228. Memorandum of Conversation1


  • U.S.-Chilean Relations


  • Chile

    • Augusto Pinochet, President
    • Patricio Carvajal, Foreign Minister
    • Manuel Trucco, Ambassador to United States
    • Ricardo Claro, OAS/GA Conference Coordinator for Chilean Government
  • United States

    • The Secretary
    • William D. Rogers, Assistant Secretary for Inter-American Affairs
    • Anthony Hervas (Interpreter)

The Secretary: This is a beautiful building. The conference is well organized. Are you meeting with all the delegations?

Pinochet: Yes. Two or three a day. I want to tell you we are grateful that you have come to the conference.

The Secretary: It is an honor. I was touched by the popular reception when I arrived. I have a strong feeling of friendship in Chile.

Pinochet: This is a country of warm-hearted people, who love liberty. This is the reason they did not accept Communism when the Communists attempted to take over the country. It is a long term [Page 619] struggle we are a part of. It is a further stage of the same conflict which erupted into the Spanish Civil War. And we note the fact that though the Spaniards tried to stop Communism 40 years ago, it is springing up again in Spain.

The Secretary: We had the Spanish King recently, and I discussed that very issue with him.

Pinochet: I have always been against Communism. During the Viet-Nam War, I met with some of your military and made clear to them my anti-Communism, and told them I hoped they could bring about its defeat.

The Secretary: In Viet-Nam, we defeated ourselves through our internal divisions. There is a world-wide propaganda campaign by the Communists.

Pinochet: Chile is suffering from that propaganda effort. Unfortunately, we do not have the millions needed for counter propaganda.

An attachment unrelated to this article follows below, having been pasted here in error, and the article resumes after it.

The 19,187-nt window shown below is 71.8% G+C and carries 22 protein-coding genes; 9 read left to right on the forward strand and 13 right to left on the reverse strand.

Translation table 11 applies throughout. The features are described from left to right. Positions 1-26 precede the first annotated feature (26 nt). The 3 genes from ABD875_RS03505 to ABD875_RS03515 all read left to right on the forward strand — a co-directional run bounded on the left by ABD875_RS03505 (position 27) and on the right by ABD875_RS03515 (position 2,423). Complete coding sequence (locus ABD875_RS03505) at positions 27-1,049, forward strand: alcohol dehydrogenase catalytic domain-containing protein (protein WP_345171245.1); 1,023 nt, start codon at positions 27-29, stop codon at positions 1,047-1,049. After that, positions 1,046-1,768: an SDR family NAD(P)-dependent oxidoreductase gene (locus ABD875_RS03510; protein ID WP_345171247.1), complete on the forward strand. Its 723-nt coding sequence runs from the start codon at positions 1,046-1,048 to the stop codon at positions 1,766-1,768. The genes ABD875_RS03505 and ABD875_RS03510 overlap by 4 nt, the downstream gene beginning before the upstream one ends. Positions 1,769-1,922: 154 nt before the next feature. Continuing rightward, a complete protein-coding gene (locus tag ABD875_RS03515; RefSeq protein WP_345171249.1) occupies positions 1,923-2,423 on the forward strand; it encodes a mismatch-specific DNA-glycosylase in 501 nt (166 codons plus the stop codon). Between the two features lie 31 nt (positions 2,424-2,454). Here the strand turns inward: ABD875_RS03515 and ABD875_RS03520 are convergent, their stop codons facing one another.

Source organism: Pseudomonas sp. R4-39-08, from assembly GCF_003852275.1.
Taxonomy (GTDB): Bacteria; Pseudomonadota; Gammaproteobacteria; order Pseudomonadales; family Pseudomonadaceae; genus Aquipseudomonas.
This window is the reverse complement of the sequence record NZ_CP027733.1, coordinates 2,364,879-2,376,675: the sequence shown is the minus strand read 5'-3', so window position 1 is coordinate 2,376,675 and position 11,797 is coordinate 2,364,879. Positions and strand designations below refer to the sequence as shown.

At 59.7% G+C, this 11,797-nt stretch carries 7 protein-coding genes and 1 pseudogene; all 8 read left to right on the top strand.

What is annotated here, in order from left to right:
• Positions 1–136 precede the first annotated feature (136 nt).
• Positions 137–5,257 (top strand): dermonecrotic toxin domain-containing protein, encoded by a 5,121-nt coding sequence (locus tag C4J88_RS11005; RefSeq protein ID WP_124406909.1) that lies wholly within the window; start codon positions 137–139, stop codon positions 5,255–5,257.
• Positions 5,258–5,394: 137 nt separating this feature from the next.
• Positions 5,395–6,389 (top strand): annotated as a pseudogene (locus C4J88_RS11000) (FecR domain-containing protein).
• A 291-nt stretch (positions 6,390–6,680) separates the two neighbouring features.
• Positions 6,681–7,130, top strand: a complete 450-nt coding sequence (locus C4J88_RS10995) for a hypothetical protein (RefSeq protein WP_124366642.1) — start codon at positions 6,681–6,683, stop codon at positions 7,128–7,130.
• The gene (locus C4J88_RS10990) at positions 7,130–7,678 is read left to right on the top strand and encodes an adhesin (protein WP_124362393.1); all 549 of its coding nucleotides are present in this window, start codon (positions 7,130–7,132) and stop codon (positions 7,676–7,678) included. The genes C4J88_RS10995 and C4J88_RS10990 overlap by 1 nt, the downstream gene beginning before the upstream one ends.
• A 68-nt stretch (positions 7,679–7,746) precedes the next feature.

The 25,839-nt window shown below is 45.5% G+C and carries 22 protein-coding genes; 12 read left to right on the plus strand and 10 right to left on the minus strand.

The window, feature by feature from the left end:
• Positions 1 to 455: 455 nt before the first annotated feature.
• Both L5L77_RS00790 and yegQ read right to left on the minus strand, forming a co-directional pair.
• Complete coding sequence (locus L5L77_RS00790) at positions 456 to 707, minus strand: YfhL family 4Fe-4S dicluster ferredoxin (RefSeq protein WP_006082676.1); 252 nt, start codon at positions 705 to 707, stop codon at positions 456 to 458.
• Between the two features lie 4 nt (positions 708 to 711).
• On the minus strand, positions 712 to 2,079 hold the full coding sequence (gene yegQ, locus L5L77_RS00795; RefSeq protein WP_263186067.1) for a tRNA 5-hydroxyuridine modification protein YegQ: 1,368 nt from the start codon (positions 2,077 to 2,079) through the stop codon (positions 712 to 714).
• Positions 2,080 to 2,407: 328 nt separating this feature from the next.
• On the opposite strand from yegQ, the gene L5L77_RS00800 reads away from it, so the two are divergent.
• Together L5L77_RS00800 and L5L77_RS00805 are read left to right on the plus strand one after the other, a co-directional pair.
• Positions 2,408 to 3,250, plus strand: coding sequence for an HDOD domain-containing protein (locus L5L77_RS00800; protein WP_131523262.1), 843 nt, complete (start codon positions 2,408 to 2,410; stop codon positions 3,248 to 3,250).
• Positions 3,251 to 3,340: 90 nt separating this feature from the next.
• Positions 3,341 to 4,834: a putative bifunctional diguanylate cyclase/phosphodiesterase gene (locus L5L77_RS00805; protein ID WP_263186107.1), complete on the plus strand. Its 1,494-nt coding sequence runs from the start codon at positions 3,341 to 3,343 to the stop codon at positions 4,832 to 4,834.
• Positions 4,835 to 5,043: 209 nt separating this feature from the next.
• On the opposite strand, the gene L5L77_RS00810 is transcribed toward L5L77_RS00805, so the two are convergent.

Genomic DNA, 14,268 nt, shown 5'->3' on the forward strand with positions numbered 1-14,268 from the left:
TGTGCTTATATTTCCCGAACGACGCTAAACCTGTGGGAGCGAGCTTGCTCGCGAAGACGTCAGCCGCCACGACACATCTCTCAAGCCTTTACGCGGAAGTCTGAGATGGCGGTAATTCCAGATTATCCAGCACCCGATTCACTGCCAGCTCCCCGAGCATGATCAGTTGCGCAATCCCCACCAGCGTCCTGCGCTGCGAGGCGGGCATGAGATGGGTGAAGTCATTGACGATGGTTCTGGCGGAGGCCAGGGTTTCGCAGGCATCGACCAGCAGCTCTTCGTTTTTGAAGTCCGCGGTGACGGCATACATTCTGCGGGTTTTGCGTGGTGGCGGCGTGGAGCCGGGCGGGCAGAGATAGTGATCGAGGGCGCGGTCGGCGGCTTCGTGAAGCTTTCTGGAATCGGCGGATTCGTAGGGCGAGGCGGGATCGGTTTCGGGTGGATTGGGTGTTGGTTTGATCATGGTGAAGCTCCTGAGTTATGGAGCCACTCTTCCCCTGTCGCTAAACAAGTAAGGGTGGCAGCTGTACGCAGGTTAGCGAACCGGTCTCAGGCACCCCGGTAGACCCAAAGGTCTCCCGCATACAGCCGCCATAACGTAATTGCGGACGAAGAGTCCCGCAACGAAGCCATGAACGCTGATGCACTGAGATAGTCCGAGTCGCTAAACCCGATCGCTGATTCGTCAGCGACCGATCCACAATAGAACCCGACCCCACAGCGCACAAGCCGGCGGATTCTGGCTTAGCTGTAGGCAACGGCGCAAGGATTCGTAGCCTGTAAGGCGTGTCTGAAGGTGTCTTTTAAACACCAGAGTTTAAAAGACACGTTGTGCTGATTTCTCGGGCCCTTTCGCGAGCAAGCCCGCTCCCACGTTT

The Secretary: I must say your spokesman (Sergio Diez) was very effective in this morning’s General Assembly session in explaining your position. In the United States, as you know, we are sympathetic with what you are trying to do here. I think that the previous government was headed toward Communism. We wish your government well. At the same time, we face massive domestic problems, in all branches of the government, especially Congress, but also in the Executive, over the issue of human rights. As you know, Congress is now debating further restraints on aid to Chile. We are opposed. But basically we don’t want to intervene in your domestic affairs. We can’t be precise in our proposals about what you should do. But this is a problem which complicates our relationships and the efforts of those who are friends of Chile. I am going to speak about human rights this afternoon in the General Assembly. I delayed my statement until I could talk to you. I wanted you to understand my position. We want to deal in moral persuasion, not by legal sanctions. It is for this reason that we oppose the Kennedy Amendment.